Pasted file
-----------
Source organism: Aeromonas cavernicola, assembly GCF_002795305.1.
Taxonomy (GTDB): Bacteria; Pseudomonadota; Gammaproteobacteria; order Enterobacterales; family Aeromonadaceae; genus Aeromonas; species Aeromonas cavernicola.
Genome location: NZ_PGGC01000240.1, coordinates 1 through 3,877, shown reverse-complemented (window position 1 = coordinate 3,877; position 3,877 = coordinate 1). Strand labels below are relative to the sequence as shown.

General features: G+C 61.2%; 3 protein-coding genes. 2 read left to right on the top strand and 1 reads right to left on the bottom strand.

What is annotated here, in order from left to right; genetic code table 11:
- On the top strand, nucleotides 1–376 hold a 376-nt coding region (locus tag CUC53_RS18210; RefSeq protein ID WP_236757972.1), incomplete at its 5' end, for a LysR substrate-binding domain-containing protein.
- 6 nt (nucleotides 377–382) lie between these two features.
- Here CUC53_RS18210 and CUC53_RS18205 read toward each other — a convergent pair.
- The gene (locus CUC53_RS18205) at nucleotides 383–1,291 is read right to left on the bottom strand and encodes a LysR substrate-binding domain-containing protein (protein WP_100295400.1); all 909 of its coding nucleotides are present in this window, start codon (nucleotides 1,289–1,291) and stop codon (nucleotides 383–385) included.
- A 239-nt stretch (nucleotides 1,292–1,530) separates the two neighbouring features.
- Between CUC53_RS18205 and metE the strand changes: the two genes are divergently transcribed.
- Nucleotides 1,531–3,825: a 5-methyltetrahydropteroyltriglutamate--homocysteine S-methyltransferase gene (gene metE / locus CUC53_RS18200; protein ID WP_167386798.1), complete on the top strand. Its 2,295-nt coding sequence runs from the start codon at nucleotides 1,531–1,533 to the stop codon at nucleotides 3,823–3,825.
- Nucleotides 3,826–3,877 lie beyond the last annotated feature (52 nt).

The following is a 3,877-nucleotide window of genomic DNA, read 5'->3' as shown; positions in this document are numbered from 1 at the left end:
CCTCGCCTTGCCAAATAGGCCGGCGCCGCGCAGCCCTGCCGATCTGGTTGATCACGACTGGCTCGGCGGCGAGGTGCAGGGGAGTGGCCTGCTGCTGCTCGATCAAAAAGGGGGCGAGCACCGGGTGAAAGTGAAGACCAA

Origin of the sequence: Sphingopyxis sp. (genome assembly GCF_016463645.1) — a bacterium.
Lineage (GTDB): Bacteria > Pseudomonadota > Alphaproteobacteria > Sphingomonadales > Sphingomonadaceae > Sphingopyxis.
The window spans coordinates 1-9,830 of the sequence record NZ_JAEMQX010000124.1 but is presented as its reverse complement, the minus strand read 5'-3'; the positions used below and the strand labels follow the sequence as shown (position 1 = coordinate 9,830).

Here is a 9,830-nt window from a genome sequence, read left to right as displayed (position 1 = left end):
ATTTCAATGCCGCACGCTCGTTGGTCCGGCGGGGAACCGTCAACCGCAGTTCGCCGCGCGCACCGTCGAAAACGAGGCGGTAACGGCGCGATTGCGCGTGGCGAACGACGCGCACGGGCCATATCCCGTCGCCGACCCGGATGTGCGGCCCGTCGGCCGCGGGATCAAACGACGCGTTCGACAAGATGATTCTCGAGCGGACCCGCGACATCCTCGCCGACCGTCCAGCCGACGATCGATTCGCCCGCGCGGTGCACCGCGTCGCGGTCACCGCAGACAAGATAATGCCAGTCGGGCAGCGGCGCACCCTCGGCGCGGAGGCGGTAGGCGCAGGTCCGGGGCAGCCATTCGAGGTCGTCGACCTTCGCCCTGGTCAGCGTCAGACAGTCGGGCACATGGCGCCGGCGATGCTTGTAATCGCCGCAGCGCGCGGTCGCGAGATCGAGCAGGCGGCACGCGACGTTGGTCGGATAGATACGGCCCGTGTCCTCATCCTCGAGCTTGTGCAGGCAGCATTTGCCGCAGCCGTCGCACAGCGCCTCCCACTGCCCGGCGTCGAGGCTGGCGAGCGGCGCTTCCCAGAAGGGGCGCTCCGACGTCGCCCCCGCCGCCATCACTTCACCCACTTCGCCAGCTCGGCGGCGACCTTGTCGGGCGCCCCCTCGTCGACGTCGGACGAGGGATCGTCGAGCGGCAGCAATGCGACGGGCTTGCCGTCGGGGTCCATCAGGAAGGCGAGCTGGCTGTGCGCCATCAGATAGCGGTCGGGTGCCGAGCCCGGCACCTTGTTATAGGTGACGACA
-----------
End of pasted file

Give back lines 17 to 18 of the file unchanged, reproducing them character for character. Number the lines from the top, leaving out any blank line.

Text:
Lineage (GTDB): Bacteria > Pseudomonadota > Alphaproteobacteria > Sphingomonadales > Sphingomonadaceae > Sphingopyxis.
The window spans coordinates 1-9,830 of the sequence record NZ_JAEMQX010000124.1 but is presented as its reverse complement, the minus strand read 5'-3'; the positions used below and the strand labels follow the sequence as shown (position 1 = coordinate 9,830).